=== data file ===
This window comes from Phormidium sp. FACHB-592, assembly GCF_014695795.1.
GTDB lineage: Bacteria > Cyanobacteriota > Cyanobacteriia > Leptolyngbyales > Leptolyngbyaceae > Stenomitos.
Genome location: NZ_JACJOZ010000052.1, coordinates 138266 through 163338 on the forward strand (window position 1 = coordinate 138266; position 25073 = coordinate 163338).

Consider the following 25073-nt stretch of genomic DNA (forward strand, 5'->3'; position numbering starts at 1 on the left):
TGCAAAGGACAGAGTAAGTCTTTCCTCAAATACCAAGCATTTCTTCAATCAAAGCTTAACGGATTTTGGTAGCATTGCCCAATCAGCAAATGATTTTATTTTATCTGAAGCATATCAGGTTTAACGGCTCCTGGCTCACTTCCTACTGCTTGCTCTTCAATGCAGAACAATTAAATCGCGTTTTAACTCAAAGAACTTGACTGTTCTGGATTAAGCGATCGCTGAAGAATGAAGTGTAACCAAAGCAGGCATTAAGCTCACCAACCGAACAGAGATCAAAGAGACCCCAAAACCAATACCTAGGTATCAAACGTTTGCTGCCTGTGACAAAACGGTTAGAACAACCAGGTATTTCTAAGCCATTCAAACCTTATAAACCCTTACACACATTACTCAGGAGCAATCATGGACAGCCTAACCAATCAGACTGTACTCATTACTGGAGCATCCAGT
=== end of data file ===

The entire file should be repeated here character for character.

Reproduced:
This window comes from Phormidium sp. FACHB-592, assembly GCF_014695795.1.
GTDB lineage: Bacteria > Cyanobacteriota > Cyanobacteriia > Leptolyngbyales > Leptolyngbyaceae > Stenomitos.
Genome location: NZ_JACJOZ010000052.1, coordinates 138266 through 163338 on the forward strand (window position 1 = coordinate 138266; position 25073 = coordinate 163338).

Consider the following 25073-nt stretch of genomic DNA (forward strand, 5'->3'; position numbering starts at 1 on the left):
TGCAAAGGACAGAGTAAGTCTTTCCTCAAATACCAAGCATTTCTTCAATCAAAGCTTAACGGATTTTGGTAGCATTGCCCAATCAGCAAATGATTTTATTTTATCTGAAGCATATCAGGTTTAACGGCTCCTGGCTCACTTCCTACTGCTTGCTCTTCAATGCAGAACAATTAAATCGCGTTTTAACTCAAAGAACTTGACTGTTCTGGATTAAGCGATCGCTGAAGAATGAAGTGTAACCAAAGCAGGCATTAAGCTCACCAACCGAACAGAGATCAAAGAGACCCCAAAACCAATACCTAGGTATCAAACGTTTGCTGCCTGTGACAAAACGGTTAGAACAACCAGGTATTTCTAAGCCATTCAAACCTTATAAACCCTTACACACATTACTCAGGAGCAATCATGGACAGCCTAACCAATCAGACTGTACTCATTACTGGAGCATCCAGT